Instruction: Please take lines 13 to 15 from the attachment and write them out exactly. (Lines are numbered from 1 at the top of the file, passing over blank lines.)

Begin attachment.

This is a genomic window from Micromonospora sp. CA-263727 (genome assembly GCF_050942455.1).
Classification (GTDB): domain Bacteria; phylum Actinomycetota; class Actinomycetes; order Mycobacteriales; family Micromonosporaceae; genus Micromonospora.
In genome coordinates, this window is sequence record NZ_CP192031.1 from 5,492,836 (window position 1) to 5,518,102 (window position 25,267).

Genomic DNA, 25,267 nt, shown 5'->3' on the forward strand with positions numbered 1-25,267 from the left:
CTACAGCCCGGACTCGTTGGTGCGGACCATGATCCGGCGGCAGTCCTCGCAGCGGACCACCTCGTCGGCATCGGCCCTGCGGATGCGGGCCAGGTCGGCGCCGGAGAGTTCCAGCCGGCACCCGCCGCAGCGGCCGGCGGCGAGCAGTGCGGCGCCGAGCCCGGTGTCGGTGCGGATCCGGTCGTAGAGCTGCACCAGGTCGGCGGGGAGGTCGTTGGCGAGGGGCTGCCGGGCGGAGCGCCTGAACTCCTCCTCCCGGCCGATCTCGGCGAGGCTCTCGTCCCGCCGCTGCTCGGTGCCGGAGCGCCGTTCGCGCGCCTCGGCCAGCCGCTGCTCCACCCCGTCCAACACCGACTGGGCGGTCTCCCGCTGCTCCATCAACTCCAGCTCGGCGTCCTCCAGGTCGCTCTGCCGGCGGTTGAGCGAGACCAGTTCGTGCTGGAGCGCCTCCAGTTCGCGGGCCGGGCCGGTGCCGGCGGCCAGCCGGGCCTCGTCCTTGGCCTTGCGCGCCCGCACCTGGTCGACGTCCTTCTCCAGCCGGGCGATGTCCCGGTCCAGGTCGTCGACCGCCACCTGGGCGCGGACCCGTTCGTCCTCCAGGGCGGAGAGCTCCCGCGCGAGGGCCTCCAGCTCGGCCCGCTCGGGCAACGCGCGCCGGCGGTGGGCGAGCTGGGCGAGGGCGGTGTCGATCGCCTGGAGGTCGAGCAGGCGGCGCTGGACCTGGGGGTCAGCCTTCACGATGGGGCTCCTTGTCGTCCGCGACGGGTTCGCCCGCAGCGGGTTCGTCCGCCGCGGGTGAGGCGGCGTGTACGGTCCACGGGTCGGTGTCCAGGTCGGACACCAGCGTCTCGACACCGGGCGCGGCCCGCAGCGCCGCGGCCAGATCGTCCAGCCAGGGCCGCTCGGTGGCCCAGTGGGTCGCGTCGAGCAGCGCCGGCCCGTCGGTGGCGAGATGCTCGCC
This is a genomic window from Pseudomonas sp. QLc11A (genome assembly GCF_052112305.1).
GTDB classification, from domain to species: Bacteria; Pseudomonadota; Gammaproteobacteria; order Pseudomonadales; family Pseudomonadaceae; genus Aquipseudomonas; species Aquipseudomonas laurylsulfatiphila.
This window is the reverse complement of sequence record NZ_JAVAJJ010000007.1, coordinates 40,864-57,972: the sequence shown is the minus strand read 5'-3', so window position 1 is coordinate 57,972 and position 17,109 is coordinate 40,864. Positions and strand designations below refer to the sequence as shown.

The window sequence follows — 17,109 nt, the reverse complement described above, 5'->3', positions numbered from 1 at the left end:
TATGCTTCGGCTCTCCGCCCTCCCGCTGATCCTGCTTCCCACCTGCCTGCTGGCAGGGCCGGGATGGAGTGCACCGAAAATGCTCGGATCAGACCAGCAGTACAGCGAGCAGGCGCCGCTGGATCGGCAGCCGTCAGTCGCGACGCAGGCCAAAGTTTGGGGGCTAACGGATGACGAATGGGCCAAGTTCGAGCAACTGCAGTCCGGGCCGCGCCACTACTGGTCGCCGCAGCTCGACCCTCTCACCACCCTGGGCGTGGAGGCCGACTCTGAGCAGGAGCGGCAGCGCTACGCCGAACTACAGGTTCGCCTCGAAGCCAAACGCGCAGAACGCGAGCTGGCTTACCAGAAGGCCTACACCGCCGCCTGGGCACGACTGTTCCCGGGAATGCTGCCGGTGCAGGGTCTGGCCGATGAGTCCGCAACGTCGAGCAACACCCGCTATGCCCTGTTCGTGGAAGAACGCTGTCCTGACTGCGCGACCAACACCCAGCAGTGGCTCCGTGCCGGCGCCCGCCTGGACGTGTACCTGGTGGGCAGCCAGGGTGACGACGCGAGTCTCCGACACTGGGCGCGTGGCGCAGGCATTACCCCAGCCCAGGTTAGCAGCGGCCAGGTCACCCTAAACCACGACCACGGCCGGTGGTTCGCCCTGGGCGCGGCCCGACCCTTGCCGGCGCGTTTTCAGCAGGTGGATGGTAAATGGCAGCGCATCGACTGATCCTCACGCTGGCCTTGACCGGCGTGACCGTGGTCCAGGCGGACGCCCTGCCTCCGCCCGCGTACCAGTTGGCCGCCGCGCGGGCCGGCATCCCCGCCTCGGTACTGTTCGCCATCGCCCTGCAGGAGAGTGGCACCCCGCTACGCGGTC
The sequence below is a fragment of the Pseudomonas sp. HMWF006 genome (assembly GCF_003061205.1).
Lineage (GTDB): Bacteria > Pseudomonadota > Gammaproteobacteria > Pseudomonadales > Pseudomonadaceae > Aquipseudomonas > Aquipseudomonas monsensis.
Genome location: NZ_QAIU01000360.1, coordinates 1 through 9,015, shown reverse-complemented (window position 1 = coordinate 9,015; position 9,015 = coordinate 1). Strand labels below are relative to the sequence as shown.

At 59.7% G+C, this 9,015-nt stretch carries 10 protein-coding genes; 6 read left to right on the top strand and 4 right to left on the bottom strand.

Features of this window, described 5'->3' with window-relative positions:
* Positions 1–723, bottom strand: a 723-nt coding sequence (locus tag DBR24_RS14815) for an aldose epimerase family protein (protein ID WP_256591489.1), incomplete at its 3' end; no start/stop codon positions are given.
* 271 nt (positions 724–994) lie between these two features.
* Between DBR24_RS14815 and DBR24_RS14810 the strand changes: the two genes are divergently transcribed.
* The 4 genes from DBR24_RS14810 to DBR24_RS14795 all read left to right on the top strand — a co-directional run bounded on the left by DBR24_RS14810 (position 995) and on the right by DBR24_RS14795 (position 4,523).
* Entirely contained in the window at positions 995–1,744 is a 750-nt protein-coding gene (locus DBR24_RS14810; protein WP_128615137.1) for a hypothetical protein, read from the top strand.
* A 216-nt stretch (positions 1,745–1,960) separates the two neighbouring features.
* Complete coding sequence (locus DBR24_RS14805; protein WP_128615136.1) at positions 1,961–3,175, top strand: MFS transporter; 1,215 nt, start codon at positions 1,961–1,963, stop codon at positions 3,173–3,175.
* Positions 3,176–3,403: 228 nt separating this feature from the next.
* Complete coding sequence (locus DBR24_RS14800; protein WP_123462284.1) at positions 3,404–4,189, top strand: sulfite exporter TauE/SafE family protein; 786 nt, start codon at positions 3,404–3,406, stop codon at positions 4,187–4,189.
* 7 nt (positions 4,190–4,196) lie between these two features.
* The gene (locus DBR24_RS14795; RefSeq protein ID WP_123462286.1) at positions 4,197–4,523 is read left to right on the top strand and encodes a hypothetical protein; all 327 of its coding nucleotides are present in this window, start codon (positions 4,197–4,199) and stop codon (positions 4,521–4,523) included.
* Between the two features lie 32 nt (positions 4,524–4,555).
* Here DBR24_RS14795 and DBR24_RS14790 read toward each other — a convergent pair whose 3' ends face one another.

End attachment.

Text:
Genome location: NZ_QAIU01000360.1, coordinates 1 through 9,015, shown reverse-complemented (window position 1 = coordinate 9,015; position 9,015 = coordinate 1). Strand labels below are relative to the sequence as shown.

At 59.7% G+C, this 9,015-nt stretch carries 10 protein-coding genes; 6 read left to right on the top strand and 4 right to left on the bottom strand.

Features of this window, described 5'->3' with window-relative positions: